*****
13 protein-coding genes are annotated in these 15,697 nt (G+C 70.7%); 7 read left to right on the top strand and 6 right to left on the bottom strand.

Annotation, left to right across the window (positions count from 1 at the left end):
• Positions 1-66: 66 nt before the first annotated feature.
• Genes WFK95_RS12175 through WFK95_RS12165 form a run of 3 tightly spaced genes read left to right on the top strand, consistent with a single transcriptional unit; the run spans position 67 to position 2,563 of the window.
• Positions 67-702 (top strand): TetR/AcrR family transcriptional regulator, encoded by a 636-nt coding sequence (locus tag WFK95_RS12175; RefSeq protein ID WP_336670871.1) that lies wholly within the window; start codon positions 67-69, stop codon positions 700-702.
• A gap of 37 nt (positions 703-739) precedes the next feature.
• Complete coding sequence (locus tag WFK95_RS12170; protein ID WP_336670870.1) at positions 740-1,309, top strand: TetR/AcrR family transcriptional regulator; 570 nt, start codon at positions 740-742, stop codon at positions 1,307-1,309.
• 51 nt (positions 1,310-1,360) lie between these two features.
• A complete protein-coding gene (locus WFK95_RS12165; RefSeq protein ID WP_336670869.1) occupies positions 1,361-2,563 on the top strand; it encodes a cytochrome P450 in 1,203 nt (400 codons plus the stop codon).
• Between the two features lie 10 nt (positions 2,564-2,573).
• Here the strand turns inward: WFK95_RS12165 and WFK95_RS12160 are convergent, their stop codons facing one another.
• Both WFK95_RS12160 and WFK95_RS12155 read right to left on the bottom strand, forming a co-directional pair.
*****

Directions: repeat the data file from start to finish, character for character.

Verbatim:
13 protein-coding genes are annotated in these 15,697 nt (G+C 70.7%); 7 read left to right on the top strand and 6 right to left on the bottom strand.

Annotation, left to right across the window (positions count from 1 at the left end):
• Positions 1-66: 66 nt before the first annotated feature.
• Genes WFK95_RS12175 through WFK95_RS12165 form a run of 3 tightly spaced genes read left to right on the top strand, consistent with a single transcriptional unit; the run spans position 67 to position 2,563 of the window.
• Positions 67-702 (top strand): TetR/AcrR family transcriptional regulator, encoded by a 636-nt coding sequence (locus tag WFK95_RS12175; RefSeq protein ID WP_336670871.1) that lies wholly within the window; start codon positions 67-69, stop codon positions 700-702.
• A gap of 37 nt (positions 703-739) precedes the next feature.
• Complete coding sequence (locus tag WFK95_RS12170; protein ID WP_336670870.1) at positions 740-1,309, top strand: TetR/AcrR family transcriptional regulator; 570 nt, start codon at positions 740-742, stop codon at positions 1,307-1,309.
• 51 nt (positions 1,310-1,360) lie between these two features.
• A complete protein-coding gene (locus WFK95_RS12165; RefSeq protein ID WP_336670869.1) occupies positions 1,361-2,563 on the top strand; it encodes a cytochrome P450 in 1,203 nt (400 codons plus the stop codon).
• Between the two features lie 10 nt (positions 2,564-2,573).
• Here the strand turns inward: WFK95_RS12165 and WFK95_RS12160 are convergent, their stop codons facing one another.
• Both WFK95_RS12160 and WFK95_RS12155 read right to left on the bottom strand, forming a co-directional pair.